A trip to the East Bay around lunch time on the first Thursday of every month may be in order for poetry lovers to catch Lunch Poems–a series of talks featuring award winning local poets reading their work in person.
On December 6, Aaron Shurin–a USF Professor, poet and author of eleven books of poetry and prose–hits the stage to read some of his experimental lyrical poetry that toys with both form and language, and assuredly possesses the power to prevent the usual postprandial stupor with its intricacy and often sexually-charged subject matter.
Working with the collage technique in toying with multiple voices and identities, incorporating the fragmentation and ellipsis of the ancient epic poems of Homer, playing with prosody by aligning the line-break with the syntax to enhance the jarring jump from one line to the next or re-imagining the boundary between prose and poetry, Shurin takes his cues from both the Romantic poets that have shaped the public’s ideas about poetry and from postmodern ideas about language, says Reginald Shepherd.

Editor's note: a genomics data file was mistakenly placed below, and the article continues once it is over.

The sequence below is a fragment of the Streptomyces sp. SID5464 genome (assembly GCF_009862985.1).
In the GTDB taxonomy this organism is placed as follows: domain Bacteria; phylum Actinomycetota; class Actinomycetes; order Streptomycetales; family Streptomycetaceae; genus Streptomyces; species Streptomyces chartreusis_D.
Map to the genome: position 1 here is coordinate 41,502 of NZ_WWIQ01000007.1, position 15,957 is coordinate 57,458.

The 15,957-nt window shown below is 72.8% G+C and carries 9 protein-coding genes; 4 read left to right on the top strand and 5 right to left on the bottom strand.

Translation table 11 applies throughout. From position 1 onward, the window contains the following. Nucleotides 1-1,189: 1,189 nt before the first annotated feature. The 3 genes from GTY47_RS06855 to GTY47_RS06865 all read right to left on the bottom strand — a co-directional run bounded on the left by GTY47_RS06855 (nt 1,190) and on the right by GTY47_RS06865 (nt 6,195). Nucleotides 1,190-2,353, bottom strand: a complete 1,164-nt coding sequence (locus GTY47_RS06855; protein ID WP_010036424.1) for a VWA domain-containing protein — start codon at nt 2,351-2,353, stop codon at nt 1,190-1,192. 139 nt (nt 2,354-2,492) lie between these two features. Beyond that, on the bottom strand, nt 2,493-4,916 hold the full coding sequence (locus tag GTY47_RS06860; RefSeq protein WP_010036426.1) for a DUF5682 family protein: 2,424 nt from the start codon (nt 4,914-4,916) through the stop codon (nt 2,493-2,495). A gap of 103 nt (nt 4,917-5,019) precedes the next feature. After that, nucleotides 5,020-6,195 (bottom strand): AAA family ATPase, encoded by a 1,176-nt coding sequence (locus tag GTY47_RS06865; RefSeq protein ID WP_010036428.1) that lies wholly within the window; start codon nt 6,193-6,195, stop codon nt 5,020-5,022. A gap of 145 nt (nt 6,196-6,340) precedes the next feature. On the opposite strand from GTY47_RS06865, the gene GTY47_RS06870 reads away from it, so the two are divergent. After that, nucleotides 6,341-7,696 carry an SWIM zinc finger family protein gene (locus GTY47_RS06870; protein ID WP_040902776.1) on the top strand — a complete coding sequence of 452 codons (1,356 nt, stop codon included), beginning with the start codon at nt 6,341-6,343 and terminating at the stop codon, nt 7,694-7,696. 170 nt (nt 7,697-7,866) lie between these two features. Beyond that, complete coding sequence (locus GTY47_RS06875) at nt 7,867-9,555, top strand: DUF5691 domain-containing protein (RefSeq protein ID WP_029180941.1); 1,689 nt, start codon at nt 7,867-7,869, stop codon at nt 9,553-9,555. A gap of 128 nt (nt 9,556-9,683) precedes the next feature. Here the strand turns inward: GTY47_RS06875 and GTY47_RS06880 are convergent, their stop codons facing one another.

See Aaron Shurin read from 12:10 pm to 12:50 pm on Thursday, December 6, 2012 at the Morrison Library in Doe Library on the UC Berkeley Campus. See the Lunch Poems page for more information and for other planned readings in the series that continues through May 2013.
Tags: aaron shurin, lunch poems, Poetry, poetry readings, uc berkeley, USF